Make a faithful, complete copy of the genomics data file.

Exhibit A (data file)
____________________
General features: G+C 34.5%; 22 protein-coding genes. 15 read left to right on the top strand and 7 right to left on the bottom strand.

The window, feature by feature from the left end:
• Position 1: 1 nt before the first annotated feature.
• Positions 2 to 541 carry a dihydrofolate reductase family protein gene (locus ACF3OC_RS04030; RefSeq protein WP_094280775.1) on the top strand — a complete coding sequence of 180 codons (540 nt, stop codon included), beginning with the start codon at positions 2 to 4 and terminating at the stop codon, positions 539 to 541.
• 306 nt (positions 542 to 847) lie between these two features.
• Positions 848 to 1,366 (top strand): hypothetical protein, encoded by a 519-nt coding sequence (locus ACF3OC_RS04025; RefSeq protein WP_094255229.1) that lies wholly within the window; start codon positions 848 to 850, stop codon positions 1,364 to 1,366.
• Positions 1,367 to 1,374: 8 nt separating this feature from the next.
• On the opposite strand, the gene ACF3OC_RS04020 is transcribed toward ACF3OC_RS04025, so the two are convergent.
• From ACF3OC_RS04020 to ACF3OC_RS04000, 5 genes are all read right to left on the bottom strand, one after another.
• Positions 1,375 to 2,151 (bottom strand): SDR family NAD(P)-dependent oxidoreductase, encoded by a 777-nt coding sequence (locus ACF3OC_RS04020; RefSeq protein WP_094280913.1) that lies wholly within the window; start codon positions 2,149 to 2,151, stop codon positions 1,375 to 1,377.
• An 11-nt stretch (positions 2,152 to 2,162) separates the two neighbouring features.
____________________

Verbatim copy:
General features: G+C 34.5%; 22 protein-coding genes. 15 read left to right on the top strand and 7 right to left on the bottom strand.

The window, feature by feature from the left end:
• Position 1: 1 nt before the first annotated feature.
• Positions 2 to 541 carry a dihydrofolate reductase family protein gene (locus ACF3OC_RS04030; RefSeq protein WP_094280775.1) on the top strand — a complete coding sequence of 180 codons (540 nt, stop codon included), beginning with the start codon at positions 2 to 4 and terminating at the stop codon, positions 539 to 541.
• 306 nt (positions 542 to 847) lie between these two features.
• Positions 848 to 1,366 (top strand): hypothetical protein, encoded by a 519-nt coding sequence (locus ACF3OC_RS04025; RefSeq protein WP_094255229.1) that lies wholly within the window; start codon positions 848 to 850, stop codon positions 1,364 to 1,366.
• Positions 1,367 to 1,374: 8 nt separating this feature from the next.
• On the opposite strand, the gene ACF3OC_RS04020 is transcribed toward ACF3OC_RS04025, so the two are convergent.
• From ACF3OC_RS04020 to ACF3OC_RS04000, 5 genes are all read right to left on the bottom strand, one after another.
• Positions 1,375 to 2,151 (bottom strand): SDR family NAD(P)-dependent oxidoreductase, encoded by a 777-nt coding sequence (locus ACF3OC_RS04020; RefSeq protein WP_094280913.1) that lies wholly within the window; start codon positions 2,149 to 2,151, stop codon positions 1,375 to 1,377.
• An 11-nt stretch (positions 2,152 to 2,162) separates the two neighbouring features.